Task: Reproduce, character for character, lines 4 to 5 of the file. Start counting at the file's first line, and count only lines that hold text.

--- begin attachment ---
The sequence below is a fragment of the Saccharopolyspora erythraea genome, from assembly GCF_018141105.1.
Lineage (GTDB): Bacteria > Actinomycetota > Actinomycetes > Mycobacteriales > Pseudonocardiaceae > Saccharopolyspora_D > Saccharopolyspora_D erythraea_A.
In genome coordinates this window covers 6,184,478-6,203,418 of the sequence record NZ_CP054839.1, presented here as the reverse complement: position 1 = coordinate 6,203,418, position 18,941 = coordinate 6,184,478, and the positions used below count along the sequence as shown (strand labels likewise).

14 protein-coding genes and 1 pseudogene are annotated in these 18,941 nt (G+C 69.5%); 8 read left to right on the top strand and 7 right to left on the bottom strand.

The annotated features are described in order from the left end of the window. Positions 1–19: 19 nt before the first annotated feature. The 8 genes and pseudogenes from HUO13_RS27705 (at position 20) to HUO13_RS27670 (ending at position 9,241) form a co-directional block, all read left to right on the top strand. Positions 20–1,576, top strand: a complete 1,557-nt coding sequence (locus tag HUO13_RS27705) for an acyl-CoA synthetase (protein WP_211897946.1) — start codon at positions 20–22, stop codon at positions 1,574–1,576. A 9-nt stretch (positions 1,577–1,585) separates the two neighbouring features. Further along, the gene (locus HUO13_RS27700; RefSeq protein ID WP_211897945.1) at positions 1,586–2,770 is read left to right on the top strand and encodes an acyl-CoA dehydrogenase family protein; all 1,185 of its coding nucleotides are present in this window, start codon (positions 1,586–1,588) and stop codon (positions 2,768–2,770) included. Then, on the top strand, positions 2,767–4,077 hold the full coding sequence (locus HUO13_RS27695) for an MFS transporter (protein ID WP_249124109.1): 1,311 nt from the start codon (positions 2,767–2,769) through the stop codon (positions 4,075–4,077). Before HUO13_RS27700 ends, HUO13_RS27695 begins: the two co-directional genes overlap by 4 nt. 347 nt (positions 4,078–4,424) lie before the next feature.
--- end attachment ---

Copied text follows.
14 protein-coding genes and 1 pseudogene are annotated in these 18,941 nt (G+C 69.5%); 8 read left to right on the top strand and 7 right to left on the bottom strand.

The annotated features are described in order from the left end of the window. Positions 1–19: 19 nt before the first annotated feature. The 8 genes and pseudogenes from HUO13_RS27705 (at position 20) to HUO13_RS27670 (ending at position 9,241) form a co-directional block, all read left to right on the top strand. Positions 20–1,576, top strand: a complete 1,557-nt coding sequence (locus tag HUO13_RS27705) for an acyl-CoA synthetase (protein WP_211897946.1) — start codon at positions 20–22, stop codon at positions 1,574–1,576. A 9-nt stretch (positions 1,577–1,585) separates the two neighbouring features. Further along, the gene (locus HUO13_RS27700; RefSeq protein ID WP_211897945.1) at positions 1,586–2,770 is read left to right on the top strand and encodes an acyl-CoA dehydrogenase family protein; all 1,185 of its coding nucleotides are present in this window, start codon (positions 1,586–1,588) and stop codon (positions 2,768–2,770) included. Then, on the top strand, positions 2,767–4,077 hold the full coding sequence (locus HUO13_RS27695) for an MFS transporter (protein ID WP_249124109.1): 1,311 nt from the start codon (positions 2,767–2,769) through the stop codon (positions 4,075–4,077). Before HUO13_RS27700 ends, HUO13_RS27695 begins: the two co-directional genes overlap by 4 nt. 347 nt (positions 4,078–4,424) lie before the next feature.